“This undermines the report and casts doubt upon its authors’ intentions. We believe that in order to address the growing reality of anti-Semitism in society effectively, we have to do so without falling prey to partisan selectivity.
Attacking the report for equating “legitimate criticism of Zionism” with hate crime, signatories argue that NUS President Bouattia has been “singled out” by the committee.
“Bouattia’s repeated assurances, within the union and in the media, that she will address concerns and revise her language, are completely ignored by the HASC report, despite the fact that she has done just that and reiterated her commitments to do this in her submission for the HASC report,” the letter reads.
The document also points out that the NUS is working to reduce anti-Semitism through schemes including its Anti-Racism and Anti-Fascism Campaign and a review into institutional racism, including anti-Semitism that Bouattia “demanded”.
Signatories are now calling for the report to be reviewed. “We demand a revised report that is impartial and contains factual evidence. We demand that all false statements are retracted, especially in relation to the sections regarding campus anti-Semitism, along with an apology to those who have been vilified by the inaccuracies and partisan biases it contains,” the open letter states.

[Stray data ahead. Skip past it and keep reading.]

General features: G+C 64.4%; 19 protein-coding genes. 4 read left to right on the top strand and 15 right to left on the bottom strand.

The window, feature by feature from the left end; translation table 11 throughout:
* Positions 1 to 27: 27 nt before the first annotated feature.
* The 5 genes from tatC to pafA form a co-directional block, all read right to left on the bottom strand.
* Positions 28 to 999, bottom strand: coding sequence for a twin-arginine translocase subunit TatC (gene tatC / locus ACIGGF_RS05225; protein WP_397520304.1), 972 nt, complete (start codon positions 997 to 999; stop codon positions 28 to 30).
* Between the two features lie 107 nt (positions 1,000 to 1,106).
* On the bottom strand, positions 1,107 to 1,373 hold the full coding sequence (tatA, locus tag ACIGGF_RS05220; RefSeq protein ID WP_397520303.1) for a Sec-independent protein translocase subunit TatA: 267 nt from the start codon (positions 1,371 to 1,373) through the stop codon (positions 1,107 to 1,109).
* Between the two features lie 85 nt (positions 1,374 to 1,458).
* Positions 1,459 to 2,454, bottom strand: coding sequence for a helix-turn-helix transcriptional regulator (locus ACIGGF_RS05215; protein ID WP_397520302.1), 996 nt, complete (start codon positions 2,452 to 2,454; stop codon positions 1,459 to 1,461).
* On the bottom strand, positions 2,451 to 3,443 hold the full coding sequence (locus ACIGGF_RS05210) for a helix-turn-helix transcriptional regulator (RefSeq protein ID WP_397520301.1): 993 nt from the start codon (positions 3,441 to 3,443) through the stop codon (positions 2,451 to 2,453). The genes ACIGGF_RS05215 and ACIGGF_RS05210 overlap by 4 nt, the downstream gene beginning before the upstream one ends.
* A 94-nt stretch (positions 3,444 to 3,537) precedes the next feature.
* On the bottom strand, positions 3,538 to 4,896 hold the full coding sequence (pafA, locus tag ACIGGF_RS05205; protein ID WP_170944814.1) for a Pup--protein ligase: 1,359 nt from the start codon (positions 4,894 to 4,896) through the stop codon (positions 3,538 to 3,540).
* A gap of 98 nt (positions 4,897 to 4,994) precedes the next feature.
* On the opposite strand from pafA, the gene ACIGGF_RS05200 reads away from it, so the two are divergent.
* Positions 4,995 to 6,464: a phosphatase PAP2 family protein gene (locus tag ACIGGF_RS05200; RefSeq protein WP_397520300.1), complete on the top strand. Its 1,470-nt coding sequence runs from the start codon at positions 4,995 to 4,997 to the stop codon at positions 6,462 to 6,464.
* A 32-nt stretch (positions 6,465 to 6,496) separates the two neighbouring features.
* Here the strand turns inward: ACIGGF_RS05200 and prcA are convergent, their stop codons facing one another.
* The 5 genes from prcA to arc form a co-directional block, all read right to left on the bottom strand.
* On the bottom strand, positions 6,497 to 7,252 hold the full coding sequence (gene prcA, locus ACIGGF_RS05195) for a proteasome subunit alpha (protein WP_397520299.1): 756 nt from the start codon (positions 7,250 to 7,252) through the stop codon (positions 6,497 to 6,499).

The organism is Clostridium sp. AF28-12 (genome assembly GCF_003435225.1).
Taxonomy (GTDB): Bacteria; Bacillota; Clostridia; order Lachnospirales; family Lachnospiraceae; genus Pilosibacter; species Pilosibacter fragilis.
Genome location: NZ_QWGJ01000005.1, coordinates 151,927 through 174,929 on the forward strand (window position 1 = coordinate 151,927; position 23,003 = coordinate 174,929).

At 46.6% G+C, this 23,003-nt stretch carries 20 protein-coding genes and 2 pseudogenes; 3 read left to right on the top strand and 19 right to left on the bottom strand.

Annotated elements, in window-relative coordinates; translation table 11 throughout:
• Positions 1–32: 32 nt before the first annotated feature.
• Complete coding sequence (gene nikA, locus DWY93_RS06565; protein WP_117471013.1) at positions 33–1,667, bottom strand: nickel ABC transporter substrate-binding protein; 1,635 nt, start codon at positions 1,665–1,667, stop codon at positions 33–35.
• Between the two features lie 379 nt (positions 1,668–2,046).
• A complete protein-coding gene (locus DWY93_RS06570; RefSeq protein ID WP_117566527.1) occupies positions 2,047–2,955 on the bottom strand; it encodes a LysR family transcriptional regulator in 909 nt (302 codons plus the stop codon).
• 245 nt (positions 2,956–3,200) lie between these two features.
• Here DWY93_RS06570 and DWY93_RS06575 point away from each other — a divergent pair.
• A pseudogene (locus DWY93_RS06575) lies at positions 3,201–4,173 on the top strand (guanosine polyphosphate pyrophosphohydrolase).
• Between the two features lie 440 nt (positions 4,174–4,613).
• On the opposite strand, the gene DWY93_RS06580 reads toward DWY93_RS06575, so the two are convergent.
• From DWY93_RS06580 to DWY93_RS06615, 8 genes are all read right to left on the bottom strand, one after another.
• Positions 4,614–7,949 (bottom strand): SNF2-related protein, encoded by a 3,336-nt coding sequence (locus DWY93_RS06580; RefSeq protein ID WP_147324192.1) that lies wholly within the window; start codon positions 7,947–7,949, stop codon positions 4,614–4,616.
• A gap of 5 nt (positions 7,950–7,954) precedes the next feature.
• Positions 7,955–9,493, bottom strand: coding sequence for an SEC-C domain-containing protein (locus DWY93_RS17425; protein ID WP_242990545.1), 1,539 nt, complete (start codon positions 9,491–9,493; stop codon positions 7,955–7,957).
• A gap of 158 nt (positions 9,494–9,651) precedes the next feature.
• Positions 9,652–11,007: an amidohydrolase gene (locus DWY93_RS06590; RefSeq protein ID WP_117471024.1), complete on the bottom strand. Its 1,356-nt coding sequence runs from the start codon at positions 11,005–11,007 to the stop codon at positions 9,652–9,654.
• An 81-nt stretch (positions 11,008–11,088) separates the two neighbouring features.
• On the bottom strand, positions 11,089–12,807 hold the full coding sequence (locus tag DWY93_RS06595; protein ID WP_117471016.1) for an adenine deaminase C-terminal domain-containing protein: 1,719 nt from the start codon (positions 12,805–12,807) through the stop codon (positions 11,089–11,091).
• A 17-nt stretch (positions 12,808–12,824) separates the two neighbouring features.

“Our movement will remain principled in its work defending human rights, freedom of expression, and the fight against anti-Semitism and racism in all its forms.”
Malia Bouattia has not signed the letter. Despite being signed by 50 NUS officers, representatives and members, the open document did not come from the organisation and the NUS has released its own response to the report.
A spokesperson said: “NUS takes all forms of racism, including antisemitism, extremely seriously. As such, we recognise the importance of the report and its deeply troubling findings regarding the sharp rise in antisemitism across society.
“It is concerning that the report identifies that 3/4 of politically motivated anti-Semitic incidences come from far-right groups, yet focuses almost exclusively on NUS in relation to antisemitism on campus. This fails to address the reality for students.
“We are only too aware of the reality, hence our continued work on Anti-racism and Anti-fascism, including more recent work with the Runnymede Trust on racism, and research into the experiences of Jewish Students. It is disappointing that the report is partial and inaccurate in relation to NUS work in tackling antisemitism, although we offered a detailed submission to the Inquiry.
“NUS has a long and proud history of fighting all forms of racism and fascism in the UK. NUS has always sought to build strong, positive relationships with the Union of Jewish Students and many other student-led groups to tackle racism and fascism and we will continue to do so.”
The Home Affairs Select Committee has been approached for comment in response to the open letter.